In 1865, Elizabeth Beckley’s involvement in solar photography was acknowledged by Warren De La Rue, who had taken a leading role in designing the photoheliograph. De La Rue claimed that solar photography:-

seems to be a work peculiarly fitting to a lady. During the day she watches for opportunities for photographing the Sun with that patience for which the sex is distinguished, and she never lets an opportunity escape her. It is extraordinary that even on very cloudy days, between gaps of cloud, when it would be imagined that it was almost impossible to get a photograph, yet there is always a record at Kew.

It is likely that Sabine had some part in employing Miss Beckley, for there is evidence that he wanted Robert Beckley himself to select an assistant to help him with the photographic work. It seems that Beckley, not having the money to employ a full-time assistant, used his daughter as casual labour. Significantly, Elizabeth Beckley’s name does not appear on any of the observatory’s annual salary lists. Yet a diary kept at Kew in the 1860s reveals occasional payments of £5 to ‘Miss Beckley’, suggesting that she was paid piecemeal.

Kew_Photoheliograph_SM_small

Photoheliograph

Indeed, it is not difficult to imagine a father-daughter partnership at work in photographing the Sun at Kew. De La Rue’s article quoted here suggests that Elizabeth might have watched for precious intervals of clear sky and operated the photoheliograph, while her father prepared the plates and developed them after exposure. It is also possible, though, that this team effort worked the other way round, with the father taking the photographs and the daughter working in the darkroom.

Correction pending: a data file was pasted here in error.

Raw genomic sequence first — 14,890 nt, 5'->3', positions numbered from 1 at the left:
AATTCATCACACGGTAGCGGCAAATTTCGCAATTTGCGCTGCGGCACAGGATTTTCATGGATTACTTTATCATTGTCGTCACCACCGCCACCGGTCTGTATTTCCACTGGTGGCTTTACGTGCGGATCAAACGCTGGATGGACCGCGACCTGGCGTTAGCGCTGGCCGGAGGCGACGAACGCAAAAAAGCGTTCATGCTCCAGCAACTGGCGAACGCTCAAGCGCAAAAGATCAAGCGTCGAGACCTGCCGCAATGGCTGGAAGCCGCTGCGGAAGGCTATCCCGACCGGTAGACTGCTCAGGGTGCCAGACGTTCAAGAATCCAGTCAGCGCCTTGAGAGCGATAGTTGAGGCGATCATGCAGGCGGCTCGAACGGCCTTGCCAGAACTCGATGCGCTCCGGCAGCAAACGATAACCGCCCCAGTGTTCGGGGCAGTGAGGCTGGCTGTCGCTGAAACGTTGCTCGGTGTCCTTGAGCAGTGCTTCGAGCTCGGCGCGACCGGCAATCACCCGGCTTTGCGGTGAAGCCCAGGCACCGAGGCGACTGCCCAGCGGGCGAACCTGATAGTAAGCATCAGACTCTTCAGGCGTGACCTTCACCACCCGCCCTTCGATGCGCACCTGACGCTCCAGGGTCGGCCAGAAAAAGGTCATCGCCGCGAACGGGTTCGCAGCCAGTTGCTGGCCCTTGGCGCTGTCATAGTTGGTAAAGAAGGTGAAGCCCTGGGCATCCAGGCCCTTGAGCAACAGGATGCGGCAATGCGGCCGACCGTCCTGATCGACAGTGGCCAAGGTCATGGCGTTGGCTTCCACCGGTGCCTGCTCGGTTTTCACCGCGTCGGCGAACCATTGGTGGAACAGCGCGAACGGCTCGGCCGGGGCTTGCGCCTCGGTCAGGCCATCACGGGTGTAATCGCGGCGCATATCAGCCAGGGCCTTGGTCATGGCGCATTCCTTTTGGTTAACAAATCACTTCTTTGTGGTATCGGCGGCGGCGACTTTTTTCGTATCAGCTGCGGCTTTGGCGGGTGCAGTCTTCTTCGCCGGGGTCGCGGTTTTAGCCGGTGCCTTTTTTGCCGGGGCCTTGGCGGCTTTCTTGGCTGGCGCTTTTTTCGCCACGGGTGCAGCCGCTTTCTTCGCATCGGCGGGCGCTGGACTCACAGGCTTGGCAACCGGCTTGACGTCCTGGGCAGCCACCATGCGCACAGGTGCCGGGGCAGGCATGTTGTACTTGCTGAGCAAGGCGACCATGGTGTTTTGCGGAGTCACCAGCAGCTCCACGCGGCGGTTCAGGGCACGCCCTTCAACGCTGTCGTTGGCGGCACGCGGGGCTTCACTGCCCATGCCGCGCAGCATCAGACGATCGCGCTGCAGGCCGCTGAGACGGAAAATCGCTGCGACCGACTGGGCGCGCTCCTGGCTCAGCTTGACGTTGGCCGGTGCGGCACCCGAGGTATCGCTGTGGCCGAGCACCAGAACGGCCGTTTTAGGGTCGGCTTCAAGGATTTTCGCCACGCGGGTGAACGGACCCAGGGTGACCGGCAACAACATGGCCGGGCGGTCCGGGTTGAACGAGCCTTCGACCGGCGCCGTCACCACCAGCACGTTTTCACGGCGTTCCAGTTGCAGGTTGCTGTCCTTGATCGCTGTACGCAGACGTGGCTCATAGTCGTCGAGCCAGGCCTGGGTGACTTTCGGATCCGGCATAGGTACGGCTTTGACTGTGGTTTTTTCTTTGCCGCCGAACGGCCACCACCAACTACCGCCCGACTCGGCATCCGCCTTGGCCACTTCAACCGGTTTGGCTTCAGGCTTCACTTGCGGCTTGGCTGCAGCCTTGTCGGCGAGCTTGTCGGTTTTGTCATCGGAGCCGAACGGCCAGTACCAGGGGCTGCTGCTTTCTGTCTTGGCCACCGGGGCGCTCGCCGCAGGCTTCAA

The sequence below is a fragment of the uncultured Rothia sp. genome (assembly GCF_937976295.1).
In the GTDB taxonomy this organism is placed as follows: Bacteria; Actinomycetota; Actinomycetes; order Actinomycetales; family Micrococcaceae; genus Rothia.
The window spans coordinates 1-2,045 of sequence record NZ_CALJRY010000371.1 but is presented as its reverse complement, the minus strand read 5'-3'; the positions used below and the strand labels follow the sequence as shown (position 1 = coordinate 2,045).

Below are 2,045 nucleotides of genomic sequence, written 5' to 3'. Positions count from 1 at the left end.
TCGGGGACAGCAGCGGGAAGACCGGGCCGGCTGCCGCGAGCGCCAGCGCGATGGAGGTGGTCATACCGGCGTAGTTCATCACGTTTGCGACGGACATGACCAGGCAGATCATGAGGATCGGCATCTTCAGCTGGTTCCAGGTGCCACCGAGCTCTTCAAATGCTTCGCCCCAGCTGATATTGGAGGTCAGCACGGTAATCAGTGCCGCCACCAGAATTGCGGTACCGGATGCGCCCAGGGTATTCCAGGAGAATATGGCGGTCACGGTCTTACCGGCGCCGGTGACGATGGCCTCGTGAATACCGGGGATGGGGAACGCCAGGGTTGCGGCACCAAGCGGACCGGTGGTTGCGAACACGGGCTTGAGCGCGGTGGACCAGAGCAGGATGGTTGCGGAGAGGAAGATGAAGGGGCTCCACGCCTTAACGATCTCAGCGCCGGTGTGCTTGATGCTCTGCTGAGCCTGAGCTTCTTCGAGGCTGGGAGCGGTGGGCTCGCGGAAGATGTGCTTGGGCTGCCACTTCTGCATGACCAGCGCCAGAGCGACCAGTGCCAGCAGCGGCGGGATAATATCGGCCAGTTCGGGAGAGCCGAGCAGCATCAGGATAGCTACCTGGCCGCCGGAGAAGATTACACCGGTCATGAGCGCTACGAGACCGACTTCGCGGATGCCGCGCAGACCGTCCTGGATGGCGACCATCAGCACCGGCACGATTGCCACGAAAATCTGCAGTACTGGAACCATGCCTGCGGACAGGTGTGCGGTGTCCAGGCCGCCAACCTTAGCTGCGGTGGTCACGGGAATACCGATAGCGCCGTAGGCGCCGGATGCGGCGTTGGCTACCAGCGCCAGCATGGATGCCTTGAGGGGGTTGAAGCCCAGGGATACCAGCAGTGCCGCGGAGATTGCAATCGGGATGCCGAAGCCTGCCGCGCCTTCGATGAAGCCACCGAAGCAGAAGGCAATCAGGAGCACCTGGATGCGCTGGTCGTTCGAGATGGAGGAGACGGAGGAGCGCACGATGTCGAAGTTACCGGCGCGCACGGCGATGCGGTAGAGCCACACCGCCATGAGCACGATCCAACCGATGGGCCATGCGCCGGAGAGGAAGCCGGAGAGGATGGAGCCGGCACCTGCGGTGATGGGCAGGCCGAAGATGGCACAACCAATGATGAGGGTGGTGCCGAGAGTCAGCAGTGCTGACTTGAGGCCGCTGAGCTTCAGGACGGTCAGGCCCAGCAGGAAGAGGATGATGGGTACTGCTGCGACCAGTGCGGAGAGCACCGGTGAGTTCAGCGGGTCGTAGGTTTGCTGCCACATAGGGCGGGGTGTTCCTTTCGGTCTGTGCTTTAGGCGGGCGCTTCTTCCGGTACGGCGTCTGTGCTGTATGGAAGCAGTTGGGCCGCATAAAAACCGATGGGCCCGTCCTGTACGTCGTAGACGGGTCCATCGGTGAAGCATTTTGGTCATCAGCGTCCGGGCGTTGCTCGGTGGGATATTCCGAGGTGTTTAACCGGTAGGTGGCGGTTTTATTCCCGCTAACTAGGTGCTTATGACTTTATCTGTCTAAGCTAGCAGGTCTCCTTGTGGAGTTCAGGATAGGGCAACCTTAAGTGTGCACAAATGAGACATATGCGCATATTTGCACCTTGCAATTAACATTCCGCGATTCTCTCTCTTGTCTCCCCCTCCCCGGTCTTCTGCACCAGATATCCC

In any case, this seems to be the earliest example of a woman being employed in the day-to-day work of astronomical photography. Although women did not have a recognised role in scientific photography in the 1860s, they were very active by then in the burgeoning field of commercial photography. Some prominent portrait photographers of the mid-nineteenth century were women – such as Julia Margaret Cameron, who took portraits of many prominent people of the time, including the elderly Sir John Herschel. Also, by the early 1870s, many assistants working in photographic studios were women.

Elizabeth Beckley’s work might therefore have reflected a contemporary trend, though her work as an astronomical photographer was pioneering in the 1860s – especially when we consider evidence that in addition to taking the photographs, she helped to analyse the results. Those results were used by the observatory’s director, Balfour Stewart, to make tentative correlations between planetary alignments and sunspot activity, and to effectively predict what we now call the ‘solar wind’, a flow of matter and energy from the Sun that causes ‘storms’ in the Earth’s magnetic field and displays of the aurora borealis or northern lights. Elizabeth Beckley’s photographic work played a direct role in establishing the modern science of solar-terrestrial physics.

Watch an interview with Dr Lee Macdonald on Elizabeth Beckley for International Women’s Day:

Happy birthday, Science Gossip!

Well, Science Gossip is a self-determined toddler at 2 years old today. It feels like it was only yesterday that sciencegossip.org was launched onto the wide citizen science world! But looking back, we can see that in the last twenty-four months, we have done a whole lot.

You all – the wonderful volunteers on the Web – have done a really amazing job – completing 16 Victorian natural history periodicals, which accounts for over 150,000 completed pages with 540,000+ classifications. Had I attempted to discover and classify illustrations as a lone historian, I wouldn’t have even got through a tenth of these pages.